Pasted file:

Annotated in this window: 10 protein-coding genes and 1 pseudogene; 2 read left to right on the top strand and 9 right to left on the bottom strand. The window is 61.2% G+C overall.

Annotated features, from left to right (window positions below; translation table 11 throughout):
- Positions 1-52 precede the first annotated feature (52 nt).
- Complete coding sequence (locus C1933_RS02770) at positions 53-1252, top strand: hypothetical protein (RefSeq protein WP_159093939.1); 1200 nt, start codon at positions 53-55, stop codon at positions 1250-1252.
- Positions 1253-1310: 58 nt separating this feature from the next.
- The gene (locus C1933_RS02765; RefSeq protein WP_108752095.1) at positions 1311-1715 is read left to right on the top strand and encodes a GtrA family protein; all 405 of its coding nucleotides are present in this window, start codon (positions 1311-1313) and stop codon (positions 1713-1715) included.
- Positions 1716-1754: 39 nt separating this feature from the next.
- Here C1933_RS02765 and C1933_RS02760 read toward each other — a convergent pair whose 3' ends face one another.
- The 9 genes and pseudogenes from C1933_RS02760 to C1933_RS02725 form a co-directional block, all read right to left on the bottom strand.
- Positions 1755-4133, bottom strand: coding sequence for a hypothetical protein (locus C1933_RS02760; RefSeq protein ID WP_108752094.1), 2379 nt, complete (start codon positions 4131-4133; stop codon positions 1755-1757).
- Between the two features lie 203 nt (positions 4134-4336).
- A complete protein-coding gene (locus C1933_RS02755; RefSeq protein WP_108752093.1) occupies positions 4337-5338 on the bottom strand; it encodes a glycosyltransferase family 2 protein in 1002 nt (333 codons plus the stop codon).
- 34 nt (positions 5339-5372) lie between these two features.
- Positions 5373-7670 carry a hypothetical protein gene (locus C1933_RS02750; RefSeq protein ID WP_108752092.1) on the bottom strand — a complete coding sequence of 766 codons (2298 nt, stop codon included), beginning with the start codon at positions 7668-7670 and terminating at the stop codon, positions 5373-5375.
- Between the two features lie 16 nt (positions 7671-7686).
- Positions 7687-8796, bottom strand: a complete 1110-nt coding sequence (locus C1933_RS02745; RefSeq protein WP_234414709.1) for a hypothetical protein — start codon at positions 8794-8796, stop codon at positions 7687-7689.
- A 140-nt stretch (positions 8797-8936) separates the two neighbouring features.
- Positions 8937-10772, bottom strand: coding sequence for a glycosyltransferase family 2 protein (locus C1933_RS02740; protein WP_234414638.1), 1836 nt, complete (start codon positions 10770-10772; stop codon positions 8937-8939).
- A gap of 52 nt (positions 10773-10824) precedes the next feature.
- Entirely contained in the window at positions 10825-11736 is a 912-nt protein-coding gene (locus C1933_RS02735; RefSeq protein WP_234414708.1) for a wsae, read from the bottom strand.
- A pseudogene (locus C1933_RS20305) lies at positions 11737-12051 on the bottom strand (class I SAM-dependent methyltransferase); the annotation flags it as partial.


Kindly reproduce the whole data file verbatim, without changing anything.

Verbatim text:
Annotated in this window: 10 protein-coding genes and 1 pseudogene; 2 read left to right on the top strand and 9 right to left on the bottom strand. The window is 61.2% G+C overall.

Annotated features, from left to right (window positions below; translation table 11 throughout):
- Positions 1-52 precede the first annotated feature (52 nt).
- Complete coding sequence (locus C1933_RS02770) at positions 53-1252, top strand: hypothetical protein (RefSeq protein WP_159093939.1); 1200 nt, start codon at positions 53-55, stop codon at positions 1250-1252.
- Positions 1253-1310: 58 nt separating this feature from the next.
- The gene (locus C1933_RS02765; RefSeq protein WP_108752095.1) at positions 1311-1715 is read left to right on the top strand and encodes a GtrA family protein; all 405 of its coding nucleotides are present in this window, start codon (positions 1311-1313) and stop codon (positions 1713-1715) included.
- Positions 1716-1754: 39 nt separating this feature from the next.
- Here C1933_RS02765 and C1933_RS02760 read toward each other — a convergent pair whose 3' ends face one another.
- The 9 genes and pseudogenes from C1933_RS02760 to C1933_RS02725 form a co-directional block, all read right to left on the bottom strand.
- Positions 1755-4133, bottom strand: coding sequence for a hypothetical protein (locus C1933_RS02760; RefSeq protein ID WP_108752094.1), 2379 nt, complete (start codon positions 4131-4133; stop codon positions 1755-1757).
- Between the two features lie 203 nt (positions 4134-4336).
- A complete protein-coding gene (locus C1933_RS02755; RefSeq protein WP_108752093.1) occupies positions 4337-5338 on the bottom strand; it encodes a glycosyltransferase family 2 protein in 1002 nt (333 codons plus the stop codon).
- 34 nt (positions 5339-5372) lie between these two features.
- Positions 5373-7670 carry a hypothetical protein gene (locus C1933_RS02750; RefSeq protein ID WP_108752092.1) on the bottom strand — a complete coding sequence of 766 codons (2298 nt, stop codon included), beginning with the start codon at positions 7668-7670 and terminating at the stop codon, positions 5373-5375.
- Between the two features lie 16 nt (positions 7671-7686).
- Positions 7687-8796, bottom strand: a complete 1110-nt coding sequence (locus C1933_RS02745; RefSeq protein WP_234414709.1) for a hypothetical protein — start codon at positions 8794-8796, stop codon at positions 7687-7689.
- A 140-nt stretch (positions 8797-8936) separates the two neighbouring features.
- Positions 8937-10772, bottom strand: coding sequence for a glycosyltransferase family 2 protein (locus C1933_RS02740; protein WP_234414638.1), 1836 nt, complete (start codon positions 10770-10772; stop codon positions 8937-8939).
- A gap of 52 nt (positions 10773-10824) precedes the next feature.
- Entirely contained in the window at positions 10825-11736 is a 912-nt protein-coding gene (locus C1933_RS02735; RefSeq protein WP_234414708.1) for a wsae, read from the bottom strand.
- A pseudogene (locus C1933_RS20305) lies at positions 11737-12051 on the bottom strand (class I SAM-dependent methyltransferase); the annotation flags it as partial.